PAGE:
Unbeknownst to either of us, Katy and I wrote similar albeit opposite blogs this week. Yesterday, she talked about her love for new technology, today, I’m going to talk about my (sometimes) hatred of it.
Technology and I don’t get along all that well. We tolerate each other in order to get the job done, but occasionally technology decides to break the truce and play merry hob with everything.
Take my computer, for instance – we bought it in 2004 and, since then, just about everything inside it has been replaced. Usually due to catastrophic failure. The last catastrophe was in 2009 when, after listening to the faulty advice of HP’s service tech, I plugged my brand-new printer into the wall socket instead of a surge-protector. Less than two weeks later, we got hit by a massive thunderstorm and a bolt of lightning went through the printer and fried my motherboard.
The only thing that hasn’t been replaced is the harddrive. Not for lack of trying, though. After the motherboard issue, I thought it might be a good idea to replace the harddrive which, at that time, was almost six years old. So, I talked to a friend who is a tech-God (This is the same friend who, when I was looking for a laptop, suggested I buy a Macbook. A Macbook I can’t even use very much because it gives me intense headaches. At least my husband likes it.) and he suggested I order a new one through New Egg and do it myself since “harddrives are so easy to replace. They’re pretty much just install and play.”
Of all the jinxing things to say. I bought the harddrive he suggested (and was sent a much bigger one instead for the same price) and asked him to install it for me since I know how technology and I interact. He agreed, but when the time came, he slapped himself upside the head and said, “I forgot that these things don’t come pre-installed with Windows. Do you have the install disks that came with the computer?” *blink blink* You want me to find install disks from six years ago? Did it even come with install disks?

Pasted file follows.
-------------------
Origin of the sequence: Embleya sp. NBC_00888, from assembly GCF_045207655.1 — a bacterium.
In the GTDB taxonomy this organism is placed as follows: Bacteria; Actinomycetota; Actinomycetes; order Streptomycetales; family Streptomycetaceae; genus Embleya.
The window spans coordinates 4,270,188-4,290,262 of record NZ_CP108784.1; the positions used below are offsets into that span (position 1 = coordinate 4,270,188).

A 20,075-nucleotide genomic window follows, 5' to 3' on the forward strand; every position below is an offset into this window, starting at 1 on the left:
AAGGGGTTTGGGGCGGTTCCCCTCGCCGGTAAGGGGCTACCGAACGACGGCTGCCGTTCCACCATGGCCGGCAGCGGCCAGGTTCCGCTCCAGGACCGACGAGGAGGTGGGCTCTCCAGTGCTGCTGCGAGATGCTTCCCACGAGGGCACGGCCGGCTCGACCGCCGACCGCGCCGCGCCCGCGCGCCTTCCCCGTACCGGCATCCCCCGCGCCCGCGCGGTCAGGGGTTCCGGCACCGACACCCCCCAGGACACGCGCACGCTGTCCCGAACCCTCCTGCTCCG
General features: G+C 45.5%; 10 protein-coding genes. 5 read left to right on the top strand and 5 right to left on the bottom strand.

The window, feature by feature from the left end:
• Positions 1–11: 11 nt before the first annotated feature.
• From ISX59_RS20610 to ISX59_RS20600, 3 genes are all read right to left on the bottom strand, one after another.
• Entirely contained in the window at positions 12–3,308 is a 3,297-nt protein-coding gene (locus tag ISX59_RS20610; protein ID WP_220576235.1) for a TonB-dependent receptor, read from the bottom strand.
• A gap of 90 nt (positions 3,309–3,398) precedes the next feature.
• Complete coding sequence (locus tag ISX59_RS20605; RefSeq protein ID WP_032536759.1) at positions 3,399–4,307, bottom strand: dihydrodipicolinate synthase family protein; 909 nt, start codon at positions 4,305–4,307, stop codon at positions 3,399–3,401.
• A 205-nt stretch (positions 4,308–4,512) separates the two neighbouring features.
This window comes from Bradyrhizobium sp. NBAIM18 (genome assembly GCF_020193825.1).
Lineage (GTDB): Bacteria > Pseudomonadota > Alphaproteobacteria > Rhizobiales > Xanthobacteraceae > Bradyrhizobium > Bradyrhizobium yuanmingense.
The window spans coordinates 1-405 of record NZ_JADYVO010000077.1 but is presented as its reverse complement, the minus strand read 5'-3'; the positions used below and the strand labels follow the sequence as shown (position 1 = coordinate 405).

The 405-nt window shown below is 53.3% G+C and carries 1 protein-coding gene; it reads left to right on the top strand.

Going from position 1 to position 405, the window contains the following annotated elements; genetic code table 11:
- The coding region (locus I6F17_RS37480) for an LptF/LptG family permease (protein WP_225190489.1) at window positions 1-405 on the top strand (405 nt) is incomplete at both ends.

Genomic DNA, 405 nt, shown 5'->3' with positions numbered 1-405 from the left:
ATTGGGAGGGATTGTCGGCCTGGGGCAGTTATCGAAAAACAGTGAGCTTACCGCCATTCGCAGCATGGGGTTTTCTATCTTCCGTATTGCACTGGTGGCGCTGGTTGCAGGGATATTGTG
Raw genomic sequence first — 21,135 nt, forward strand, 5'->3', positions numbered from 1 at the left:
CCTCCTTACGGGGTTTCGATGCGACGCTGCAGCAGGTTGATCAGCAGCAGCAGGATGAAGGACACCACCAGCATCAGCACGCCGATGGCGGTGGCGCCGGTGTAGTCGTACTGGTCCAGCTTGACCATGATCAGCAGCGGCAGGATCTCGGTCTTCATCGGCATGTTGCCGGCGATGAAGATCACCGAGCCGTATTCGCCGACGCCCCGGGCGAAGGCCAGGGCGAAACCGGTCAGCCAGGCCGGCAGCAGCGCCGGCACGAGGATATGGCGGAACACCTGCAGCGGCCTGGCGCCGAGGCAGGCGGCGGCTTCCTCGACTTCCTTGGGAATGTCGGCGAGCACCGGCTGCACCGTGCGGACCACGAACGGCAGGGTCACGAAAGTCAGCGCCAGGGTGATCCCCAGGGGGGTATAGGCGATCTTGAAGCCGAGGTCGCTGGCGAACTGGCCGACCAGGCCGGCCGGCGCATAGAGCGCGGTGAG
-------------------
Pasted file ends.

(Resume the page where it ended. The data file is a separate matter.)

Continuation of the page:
I searched and searched for anything that might resemble an install disk without any luck. Finally, one of my husband’s employees offered up his Windows disks. Only they were upgrade disks instead of install. *sigh*
This was around the time that Windows 7 was released , but I really didn’t want to spend another $100+ just to buy Windows 7. After checking Amazon, I found somebody selling a brand new Windows 7 install disk for $75. So, I ordered it and waited for it to arrive. And waited. And waited. And waited. Two weeks later, I filed a complaint with Amazon and got my money back. Still no disks.
And then life got in the way. Financial issues, family issues, my tech-God moved out to San Jose to take a job with Malwarebytes, we decided to buy a house. One thing after another conspired against us.
As we were packing for the move to our new house, I found the install disks from when we bought the computer. Of course that’s when I’d find it, when we could least afford to mess around with it. To the back of the line it went once again.
Once we were finally somewhat settled in the house and we weren’t scrambling to get things done, a friend who works in corporate IT offered to install the harddrive for me. I’m going to be honest here, I have no idea what the heck she did to my harddrive. I know she ghosted everything over to the new harddrive and there was an issue finding the BIOS. Other than that, all I know is that she didn’t get the harddrive to work.
That was last summer. After her unsuccessful attempts, I was simply too disgusted by the whole process to care any longer. I kept debating whether I should pay an actual computer person to install it, but always decided against it because I really didn’t want to shell out possibly hundreds of dollars for something that was supposed to be “so easy”.
Right after Christmas, I met up with a very good friend who is taking IT classes at one of the local colleges. She offered to take a look at my computer and try to figure out what was wrong with it.
After two visits, both of them several hours each and highly aggravating, she’s almost certain that she’s finally found the problem: the motherboard wasn’t set up to run a SATA harddrive since my current harddrive is an IDE. Don’t ask me what either of those acronyms stand for or what it means because I really don’t know. She was supposed to come over on Wednesday to work her magic and get it running. Alas… fate had other ideas. Due to a personal emergency, she wasn’t able to get over here and now I’m not sure when it’s going to be done.
There are some days when I dream of a life alone in the woods without any sort of technology at all. Then I slap myself in the head and remind myself that for all of the cost and aggravation my computer has cost me, it has also brought me many more wonderful things.